So when I first played the game over a year ago, I went for every achievement. That included beating the super-secret SPOOPY boss at the end of the arcade game in the bar. Did I get the achievement? NOT UNTIL 2064 CAME OUT! The game was glitched, hanging the game and making it impossible to even exit. I spent forever trying to get to the boss, but to no avail. It got to a point where I was shooting at enemies before they even appeared, that’s how many times in a row I’d played. Even though it was a pain in the butt for a while, I still had fun playing it 80 million times.

“Because your kiss, your kiss is on my list…” of things to DESTROY!

I’m not sure I could call it my “favorite,” but I there was one playthrough where I was obsessed with beating the stupid card game in Xenogears. I usually ignored the non-required parts of the card game, but for some reason on this specific playthrough, I needed to beat it. Completely. And I did. In one of those unsatisfying “There. It’s over now.” moments. It’s not a particularly good or fun game.

Some flashy woman just ruined your day.

When I was younger, I enjoyed playing Humongous Entertainment’s computer games: Pajama Sam, Freddi Fish, and Spy Fox. However, whenever I tried to play Spy Fox 2: Some Assembly Required, I had to be cautious, because if my dad found out, he’d kick me off to play the mini-game, Things from Space. “I can’t stop playing Things from Space,” Spy Fox says when you click on the mini-game button. “Neither can I,” says my dad. “Dad, I want to play the game again please,” I futilely beg, but it’s no use. He can’t stop playing Things from Space. And it is pretty fun. It’s a simple vertical scrolling shooter (controlled by the mouse, but it actually works) with three different weapon types (purple energy rings, green wiggly laser lance thing, and red bombs) with three different tiers of each. And that’s about it. You just shoot the titular Things from Space and avoid getting hit by anything and keep going until you inevitably die. Or until you finally take pity upon poor baby Stefano who just wants to play Spy Fox and not watch Dad play the same mini-game for 30 minutes straight.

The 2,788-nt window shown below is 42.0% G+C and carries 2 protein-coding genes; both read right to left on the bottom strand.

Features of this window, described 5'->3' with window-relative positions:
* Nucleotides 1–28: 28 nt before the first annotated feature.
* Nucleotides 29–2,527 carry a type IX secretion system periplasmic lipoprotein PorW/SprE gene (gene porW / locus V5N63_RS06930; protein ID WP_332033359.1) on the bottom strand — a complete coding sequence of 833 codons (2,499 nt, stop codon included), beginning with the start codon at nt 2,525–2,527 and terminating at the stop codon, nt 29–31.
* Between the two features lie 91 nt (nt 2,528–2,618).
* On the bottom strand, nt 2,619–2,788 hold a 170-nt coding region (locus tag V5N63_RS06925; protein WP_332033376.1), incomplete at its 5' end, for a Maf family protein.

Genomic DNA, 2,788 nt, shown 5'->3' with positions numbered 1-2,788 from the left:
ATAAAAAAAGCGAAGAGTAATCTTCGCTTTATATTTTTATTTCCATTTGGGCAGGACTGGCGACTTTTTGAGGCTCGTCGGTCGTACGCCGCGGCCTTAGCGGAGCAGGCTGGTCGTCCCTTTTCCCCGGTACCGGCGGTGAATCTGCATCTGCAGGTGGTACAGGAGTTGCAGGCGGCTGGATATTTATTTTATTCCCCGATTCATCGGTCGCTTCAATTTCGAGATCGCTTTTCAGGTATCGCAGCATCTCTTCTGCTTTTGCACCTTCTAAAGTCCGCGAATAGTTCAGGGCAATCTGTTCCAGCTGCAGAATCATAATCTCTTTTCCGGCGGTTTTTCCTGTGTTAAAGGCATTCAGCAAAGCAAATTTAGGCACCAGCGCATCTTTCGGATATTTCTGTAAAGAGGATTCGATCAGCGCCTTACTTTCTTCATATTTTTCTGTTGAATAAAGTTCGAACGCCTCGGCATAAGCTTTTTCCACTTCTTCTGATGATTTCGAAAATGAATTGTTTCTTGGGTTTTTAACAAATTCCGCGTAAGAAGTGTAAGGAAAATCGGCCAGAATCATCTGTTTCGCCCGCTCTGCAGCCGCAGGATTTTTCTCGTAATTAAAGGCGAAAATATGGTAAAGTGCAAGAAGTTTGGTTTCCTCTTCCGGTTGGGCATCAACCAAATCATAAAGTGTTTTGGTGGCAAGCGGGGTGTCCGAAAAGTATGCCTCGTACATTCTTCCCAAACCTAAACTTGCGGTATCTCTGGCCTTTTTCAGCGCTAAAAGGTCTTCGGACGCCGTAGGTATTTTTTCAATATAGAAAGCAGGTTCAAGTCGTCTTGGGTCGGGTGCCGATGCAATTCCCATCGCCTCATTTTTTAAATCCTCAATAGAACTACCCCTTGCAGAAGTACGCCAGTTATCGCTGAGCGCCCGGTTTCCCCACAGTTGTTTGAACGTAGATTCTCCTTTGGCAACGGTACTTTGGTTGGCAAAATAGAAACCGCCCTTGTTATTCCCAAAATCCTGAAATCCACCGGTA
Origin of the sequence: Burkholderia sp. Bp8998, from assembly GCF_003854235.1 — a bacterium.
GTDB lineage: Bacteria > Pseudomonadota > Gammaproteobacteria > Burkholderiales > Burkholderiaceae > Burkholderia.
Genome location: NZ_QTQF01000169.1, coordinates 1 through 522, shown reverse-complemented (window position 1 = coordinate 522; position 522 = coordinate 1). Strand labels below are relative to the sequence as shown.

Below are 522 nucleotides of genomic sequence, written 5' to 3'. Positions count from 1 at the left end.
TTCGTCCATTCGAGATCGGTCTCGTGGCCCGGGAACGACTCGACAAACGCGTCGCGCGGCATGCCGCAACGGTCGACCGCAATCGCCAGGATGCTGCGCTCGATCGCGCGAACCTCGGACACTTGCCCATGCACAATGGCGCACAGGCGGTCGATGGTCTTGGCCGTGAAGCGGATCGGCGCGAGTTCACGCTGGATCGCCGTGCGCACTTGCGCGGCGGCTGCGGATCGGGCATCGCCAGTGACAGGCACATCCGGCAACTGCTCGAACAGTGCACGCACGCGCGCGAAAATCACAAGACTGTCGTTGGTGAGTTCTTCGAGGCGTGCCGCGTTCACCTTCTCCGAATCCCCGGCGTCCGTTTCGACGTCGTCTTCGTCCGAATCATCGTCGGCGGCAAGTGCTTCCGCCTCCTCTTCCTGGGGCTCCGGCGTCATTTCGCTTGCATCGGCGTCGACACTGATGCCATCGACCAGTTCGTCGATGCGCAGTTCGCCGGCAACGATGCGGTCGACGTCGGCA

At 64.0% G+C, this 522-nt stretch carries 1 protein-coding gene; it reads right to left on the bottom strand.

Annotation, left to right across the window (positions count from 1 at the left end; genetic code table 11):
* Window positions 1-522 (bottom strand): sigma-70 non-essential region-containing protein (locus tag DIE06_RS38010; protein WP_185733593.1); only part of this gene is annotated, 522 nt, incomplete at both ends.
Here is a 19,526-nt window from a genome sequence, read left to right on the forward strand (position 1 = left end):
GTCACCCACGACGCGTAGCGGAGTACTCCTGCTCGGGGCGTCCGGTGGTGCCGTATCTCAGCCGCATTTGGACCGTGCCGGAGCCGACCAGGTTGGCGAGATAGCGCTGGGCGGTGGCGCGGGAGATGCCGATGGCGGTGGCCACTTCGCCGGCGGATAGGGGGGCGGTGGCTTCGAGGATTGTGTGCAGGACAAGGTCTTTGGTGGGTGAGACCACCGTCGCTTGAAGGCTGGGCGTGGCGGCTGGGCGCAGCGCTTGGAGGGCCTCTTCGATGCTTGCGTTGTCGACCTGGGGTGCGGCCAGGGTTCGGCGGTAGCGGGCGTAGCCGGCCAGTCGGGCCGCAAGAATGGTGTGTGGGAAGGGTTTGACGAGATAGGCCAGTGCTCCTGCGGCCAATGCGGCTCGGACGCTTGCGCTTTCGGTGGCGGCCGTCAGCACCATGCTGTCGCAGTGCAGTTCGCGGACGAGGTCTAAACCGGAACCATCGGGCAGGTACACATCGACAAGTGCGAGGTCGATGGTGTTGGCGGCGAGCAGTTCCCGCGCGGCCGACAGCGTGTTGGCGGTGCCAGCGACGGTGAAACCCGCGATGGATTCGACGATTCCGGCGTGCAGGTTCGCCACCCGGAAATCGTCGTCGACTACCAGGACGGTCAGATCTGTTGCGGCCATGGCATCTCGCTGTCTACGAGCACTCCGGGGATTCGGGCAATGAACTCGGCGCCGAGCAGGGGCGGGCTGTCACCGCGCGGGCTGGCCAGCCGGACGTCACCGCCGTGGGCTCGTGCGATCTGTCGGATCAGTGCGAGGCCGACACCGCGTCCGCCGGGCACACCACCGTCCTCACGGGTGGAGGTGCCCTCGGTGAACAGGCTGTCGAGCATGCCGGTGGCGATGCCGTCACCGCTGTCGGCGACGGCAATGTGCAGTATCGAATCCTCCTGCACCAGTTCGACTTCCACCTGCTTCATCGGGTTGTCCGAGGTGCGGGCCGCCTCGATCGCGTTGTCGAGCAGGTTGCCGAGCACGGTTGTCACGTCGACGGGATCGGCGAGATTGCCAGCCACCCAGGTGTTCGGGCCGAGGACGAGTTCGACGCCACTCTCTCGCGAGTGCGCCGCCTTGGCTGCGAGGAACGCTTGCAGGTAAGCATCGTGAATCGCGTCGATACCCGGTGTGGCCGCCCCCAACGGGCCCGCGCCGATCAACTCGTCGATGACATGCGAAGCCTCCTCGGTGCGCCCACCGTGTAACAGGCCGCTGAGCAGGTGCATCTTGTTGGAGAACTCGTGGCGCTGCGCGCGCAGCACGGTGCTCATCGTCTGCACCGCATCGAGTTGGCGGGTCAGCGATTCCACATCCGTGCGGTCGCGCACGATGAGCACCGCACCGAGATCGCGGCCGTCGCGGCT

Closer to Star Fox than Spy Fox

I, Smimming Rox the Magnificent, hereby second Stefano’s entry of Things from Space.

The GameCola staff can’t stop playing Things from Space.

1 vote, average: 8.00 out of 101 vote, average: 8.00 out of 101 vote, average: 8.00 out of 101 vote, average: 8.00 out of 101 vote, average: 8.00 out of 101 vote, average: 8.00 out of 101 vote, average: 8.00 out of 101 vote, average: 8.00 out of 101 vote, average: 8.00 out of 101 vote, average: 8.00 out of 10 (You need to be a registered member to rate this post.)
Shannon Hoover (aka "Z-Saber", "smelliga", "the cool Hoover") is a PC gamer who enjoys RPGs, point-and-click adventures, HOGs, third-person fantasy, puzzle games, and obscure independent titles. Her attempts at platformers and first-person shooters have been deemed a National Disgrace. When not playing videogames, she is an artist, a skald, a blogger, and a couch potato.